Getting StartedPolymer clay may stain. CLAY MAY DAMAGE UNPROTECTED FURNITURE OR FINISHED SURFACES. DO NOT USE polymer clay on unprotected surfaces. We recommend working on the Sculpey clay mat, wax paper, metal baking sheet, or disposable foil. Start with clean hands and work surface area. Knead clay until soft and smooth. For best results, clean your hands in between colors. Shape clay, pressing pieces together firmly. Bake on oven-proof glass or metal surface at 275°F (130 °C) for 30 minutes per ¼" (6 mm) thickness. For best baking results, use an oven thermometer. DO NOT USE MICROWAVE OVEN. DO NOT EXCEED THE ABOVE TEMPERATURE OR RECOMMENDED BAKING TIME. Wash hands after use. Baking should be completed by an adult.Begin by preheating oven to 275 °F (130 °C). Test temperature with oven thermometer for perfectly cured clay. For best results, condition all clay by running it through the Clay Conditioning Machine for several passes on the widest setting. Fold the clay in half after each pass and insert the fold side into the rollers first.
Mold a mini seahorse using ecru clay and a mini silicone mold. Press the clay into the mold so that it just fills the mold. Place the mold into the refrigerator for 15 minutes so clay stiffens, then unmold the clay seahorse by simply bending the mold until it falls out.
Rub your finger onto the chalk and lightly rub over the surface of the seahorse raised areas. Use black acrylic paint and the smallest ball stylus end tool to make a dot for the eye.
Marble a small rope of Jungle and Wasabi clay by twisting them together. Roll 3 short tapered ropes to form mini ocean leaves. Press them next to and overlapping the seahorse on your baking tile. Refer to the finished project photo above. Bake as directed above.
To make the porthole:Roll a smooth ball of conditioned copper clay and press it into the largest round bezel shape. Place mold into the refrigerator for 15 minutes so clay stiffens, then unmold the bezel.
Use a round clay cutter shape that is slightly smaller than the bezel base to cut a circle out of the bezel center.
For the top porthole layer, press copper clay into the second largest circle mold bezel. This time, leave the clay in the bezel and cut out the center area (raised area on mold) with a round cutter of the same size. This forms a copper ring that will be the porthole window frame.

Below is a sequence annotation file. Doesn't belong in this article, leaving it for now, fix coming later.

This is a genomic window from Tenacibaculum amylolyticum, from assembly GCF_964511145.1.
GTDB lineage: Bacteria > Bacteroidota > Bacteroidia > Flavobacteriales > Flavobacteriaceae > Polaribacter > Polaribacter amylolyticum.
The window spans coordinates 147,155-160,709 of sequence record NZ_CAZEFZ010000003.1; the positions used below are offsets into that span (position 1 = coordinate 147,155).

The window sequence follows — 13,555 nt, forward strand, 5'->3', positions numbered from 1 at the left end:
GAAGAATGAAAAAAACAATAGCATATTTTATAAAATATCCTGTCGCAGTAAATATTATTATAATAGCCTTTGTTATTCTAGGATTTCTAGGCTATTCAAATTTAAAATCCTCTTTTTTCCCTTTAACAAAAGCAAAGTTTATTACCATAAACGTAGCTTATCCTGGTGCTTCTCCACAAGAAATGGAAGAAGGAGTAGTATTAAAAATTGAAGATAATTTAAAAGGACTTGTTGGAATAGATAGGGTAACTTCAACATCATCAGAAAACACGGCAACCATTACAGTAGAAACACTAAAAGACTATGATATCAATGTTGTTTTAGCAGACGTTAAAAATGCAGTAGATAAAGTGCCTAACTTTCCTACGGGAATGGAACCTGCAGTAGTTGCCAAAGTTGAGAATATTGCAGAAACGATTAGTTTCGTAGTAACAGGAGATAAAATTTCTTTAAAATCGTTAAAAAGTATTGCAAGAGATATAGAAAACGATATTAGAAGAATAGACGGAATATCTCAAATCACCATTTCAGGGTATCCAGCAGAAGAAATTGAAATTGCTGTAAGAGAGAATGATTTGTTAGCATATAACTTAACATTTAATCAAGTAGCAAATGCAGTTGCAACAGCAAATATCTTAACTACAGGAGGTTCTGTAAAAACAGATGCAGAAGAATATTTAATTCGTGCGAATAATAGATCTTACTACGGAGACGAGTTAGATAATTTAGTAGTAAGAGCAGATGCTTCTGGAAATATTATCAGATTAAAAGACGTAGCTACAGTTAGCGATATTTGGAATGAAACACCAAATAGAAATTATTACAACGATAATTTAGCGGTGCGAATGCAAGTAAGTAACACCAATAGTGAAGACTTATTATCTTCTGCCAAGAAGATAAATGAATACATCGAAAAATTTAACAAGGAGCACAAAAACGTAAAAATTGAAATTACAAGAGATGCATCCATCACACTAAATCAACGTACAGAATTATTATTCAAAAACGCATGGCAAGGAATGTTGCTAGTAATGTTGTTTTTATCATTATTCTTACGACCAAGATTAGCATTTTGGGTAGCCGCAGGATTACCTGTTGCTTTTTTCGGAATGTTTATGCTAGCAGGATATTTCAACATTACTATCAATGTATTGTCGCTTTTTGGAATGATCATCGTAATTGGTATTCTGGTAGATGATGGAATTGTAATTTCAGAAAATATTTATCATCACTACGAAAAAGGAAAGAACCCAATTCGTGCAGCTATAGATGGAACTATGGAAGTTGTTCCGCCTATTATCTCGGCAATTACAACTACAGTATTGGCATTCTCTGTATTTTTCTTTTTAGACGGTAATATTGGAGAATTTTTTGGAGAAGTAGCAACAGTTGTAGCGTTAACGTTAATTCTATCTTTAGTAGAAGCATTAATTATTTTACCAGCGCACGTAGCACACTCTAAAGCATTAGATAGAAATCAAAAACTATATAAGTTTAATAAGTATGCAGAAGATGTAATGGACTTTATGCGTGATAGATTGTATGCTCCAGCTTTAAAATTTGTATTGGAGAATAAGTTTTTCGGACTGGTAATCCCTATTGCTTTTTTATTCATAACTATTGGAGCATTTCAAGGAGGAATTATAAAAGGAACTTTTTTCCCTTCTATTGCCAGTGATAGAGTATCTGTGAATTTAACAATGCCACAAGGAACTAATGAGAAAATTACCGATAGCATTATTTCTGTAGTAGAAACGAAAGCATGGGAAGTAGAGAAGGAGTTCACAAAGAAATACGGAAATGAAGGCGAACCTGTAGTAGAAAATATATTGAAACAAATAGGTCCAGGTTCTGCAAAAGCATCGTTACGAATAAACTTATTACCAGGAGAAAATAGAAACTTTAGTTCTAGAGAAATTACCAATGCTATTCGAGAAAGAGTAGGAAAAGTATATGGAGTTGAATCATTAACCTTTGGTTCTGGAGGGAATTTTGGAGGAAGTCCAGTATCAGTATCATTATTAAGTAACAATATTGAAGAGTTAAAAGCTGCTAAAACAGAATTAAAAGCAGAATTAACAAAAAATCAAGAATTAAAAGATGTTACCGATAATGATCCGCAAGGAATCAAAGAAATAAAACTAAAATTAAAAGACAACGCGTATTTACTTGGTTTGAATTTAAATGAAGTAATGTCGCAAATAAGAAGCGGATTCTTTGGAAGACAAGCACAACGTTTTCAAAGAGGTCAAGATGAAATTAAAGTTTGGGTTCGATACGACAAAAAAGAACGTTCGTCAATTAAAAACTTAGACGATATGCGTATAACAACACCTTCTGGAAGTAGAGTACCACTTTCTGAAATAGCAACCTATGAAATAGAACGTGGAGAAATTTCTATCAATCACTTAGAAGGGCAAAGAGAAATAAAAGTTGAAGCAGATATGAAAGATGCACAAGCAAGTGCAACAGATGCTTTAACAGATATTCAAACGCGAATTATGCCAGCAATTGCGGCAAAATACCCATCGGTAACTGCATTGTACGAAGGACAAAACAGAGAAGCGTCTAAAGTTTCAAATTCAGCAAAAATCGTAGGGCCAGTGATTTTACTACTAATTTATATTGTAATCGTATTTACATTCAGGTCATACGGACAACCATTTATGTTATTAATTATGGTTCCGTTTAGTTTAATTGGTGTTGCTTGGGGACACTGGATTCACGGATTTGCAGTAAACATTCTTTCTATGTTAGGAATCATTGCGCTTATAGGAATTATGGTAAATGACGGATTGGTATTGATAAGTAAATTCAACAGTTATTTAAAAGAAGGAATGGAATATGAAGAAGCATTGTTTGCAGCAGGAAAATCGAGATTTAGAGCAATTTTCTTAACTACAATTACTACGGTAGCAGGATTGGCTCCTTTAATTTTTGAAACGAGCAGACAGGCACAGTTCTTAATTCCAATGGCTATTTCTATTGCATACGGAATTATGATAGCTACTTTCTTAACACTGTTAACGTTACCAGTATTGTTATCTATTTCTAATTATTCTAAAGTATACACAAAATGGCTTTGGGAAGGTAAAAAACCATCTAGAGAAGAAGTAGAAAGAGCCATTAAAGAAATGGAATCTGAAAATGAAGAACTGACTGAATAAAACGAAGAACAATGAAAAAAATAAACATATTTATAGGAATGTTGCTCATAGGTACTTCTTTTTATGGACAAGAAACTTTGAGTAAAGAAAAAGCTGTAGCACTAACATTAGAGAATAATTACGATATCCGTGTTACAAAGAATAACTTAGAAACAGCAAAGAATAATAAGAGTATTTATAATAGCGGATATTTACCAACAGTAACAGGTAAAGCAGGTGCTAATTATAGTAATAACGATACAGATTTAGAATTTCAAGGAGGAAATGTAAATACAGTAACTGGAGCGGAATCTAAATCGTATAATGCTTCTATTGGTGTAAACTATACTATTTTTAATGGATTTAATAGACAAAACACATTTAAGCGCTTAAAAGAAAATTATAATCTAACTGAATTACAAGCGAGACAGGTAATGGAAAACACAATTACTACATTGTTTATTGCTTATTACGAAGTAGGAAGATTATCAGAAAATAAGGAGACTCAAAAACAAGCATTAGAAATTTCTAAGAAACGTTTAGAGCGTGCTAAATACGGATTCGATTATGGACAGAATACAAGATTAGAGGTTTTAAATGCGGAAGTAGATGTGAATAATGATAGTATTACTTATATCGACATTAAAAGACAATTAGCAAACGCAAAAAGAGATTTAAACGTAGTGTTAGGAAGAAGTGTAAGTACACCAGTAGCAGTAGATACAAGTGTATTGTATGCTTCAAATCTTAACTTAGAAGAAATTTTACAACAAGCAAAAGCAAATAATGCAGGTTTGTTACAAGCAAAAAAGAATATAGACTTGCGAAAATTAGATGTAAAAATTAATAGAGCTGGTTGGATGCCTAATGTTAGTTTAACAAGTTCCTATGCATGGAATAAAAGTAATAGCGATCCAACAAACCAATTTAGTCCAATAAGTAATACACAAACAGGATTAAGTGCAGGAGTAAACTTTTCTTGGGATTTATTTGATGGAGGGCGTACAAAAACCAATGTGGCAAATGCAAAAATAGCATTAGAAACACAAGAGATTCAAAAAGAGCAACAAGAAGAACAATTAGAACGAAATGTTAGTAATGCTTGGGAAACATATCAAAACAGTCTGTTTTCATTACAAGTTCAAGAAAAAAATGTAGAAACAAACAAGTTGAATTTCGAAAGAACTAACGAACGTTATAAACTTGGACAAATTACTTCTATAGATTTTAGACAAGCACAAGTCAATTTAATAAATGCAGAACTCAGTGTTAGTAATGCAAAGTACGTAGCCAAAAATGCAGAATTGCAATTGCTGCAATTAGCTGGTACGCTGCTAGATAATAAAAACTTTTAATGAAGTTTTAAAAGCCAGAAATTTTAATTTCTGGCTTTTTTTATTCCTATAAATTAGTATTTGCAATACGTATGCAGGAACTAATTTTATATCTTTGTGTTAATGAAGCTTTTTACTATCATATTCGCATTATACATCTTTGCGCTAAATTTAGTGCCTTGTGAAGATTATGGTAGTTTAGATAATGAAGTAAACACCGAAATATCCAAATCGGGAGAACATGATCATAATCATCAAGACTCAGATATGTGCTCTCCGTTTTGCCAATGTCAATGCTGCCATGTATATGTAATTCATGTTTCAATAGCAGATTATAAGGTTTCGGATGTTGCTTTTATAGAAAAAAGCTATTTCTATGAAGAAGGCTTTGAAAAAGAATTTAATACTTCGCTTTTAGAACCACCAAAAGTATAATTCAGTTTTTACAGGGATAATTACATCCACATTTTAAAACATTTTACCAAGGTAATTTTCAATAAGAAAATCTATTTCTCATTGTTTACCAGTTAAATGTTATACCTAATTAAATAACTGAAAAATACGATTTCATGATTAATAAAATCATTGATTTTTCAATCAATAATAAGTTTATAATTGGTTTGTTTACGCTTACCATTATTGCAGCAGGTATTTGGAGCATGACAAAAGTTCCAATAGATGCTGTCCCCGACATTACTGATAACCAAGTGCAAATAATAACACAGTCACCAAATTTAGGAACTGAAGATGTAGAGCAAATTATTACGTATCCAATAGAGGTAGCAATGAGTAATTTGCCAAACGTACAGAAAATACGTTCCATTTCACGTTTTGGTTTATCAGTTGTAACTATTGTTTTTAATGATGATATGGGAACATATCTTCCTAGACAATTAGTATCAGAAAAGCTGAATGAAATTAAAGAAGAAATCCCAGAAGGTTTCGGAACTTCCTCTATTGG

Place your mold onto one side of your baking tile (leaving room for more liquid clay). Squeeze a layer of clear liquid clay in the center of the copper ring to almost fill it, leaving room for it to spread over half of the clay ring surface. Now, squeeze out about a 1 1/2” puddle of clear liquid clay directly onto your tile and allow it to spread and settle. Bake for 20 minutes at 300 degrees as the liquid needs this higher temperature to become the most transparent (the mold is safe in the oven). Remove tile from the oven and immediately place it into your dish of ice water. This creates the highest transparency of the liquid clay.
When the smaller circle ‘window’ is dry, add small clay balls using the clear liquid clay as an adhesive. Press 6 tiny eyelets into the six balls shown. Add a short rope with two indentations in it for the porthole hinge, and a slightly larger ball of clay for the latch, positioned opposite each other. Set aside for now.
Assembling the porthole:Apply a line of liquid clay to the inner rim of the larger porthole piece. Using an ink pen, trace a circle onto the clear liquid sheet, and cut it out so that it sits on the inner porthole rim. Bake both potholes for 15 minutes and submerge into ice water for clarity. When dry, secure the seahorse with E-6000 slightly above the window edge to leave room for the top bezel.
Apply 2-3 thins coats of glaze to both sides of the clear round ‘windows’, including the seahorse and plants. Allow each coat to dry completely before glazing the opposite side! Try not to touch the glaze while drying. The windows will now become even more transparent!
Use a “dry-brush” method to age both sides of the bronze clay areas with a thin layer of patina paint. Try to avoid the windows. Dip the brush in the paint, dab most of the paint off onto a paper towel and apply to the clay in a tapping motion. See finished project above.
Secure the top window inside the larger using E-6000. The smaller bezel should fit into the larger one. If not, don’t worry; just glue it on the top of the larger bezel. I added a short metal tube to the top back center and strung hand dyed cording thru them to create a necklace.
The sea turtle inspiration piece was created the same way, although I added tiny rivets to the bottom layer bezel and used gold Premo! Accents antiqued with brown paint. I textured white+ecru clay mix sand with a stencil brush.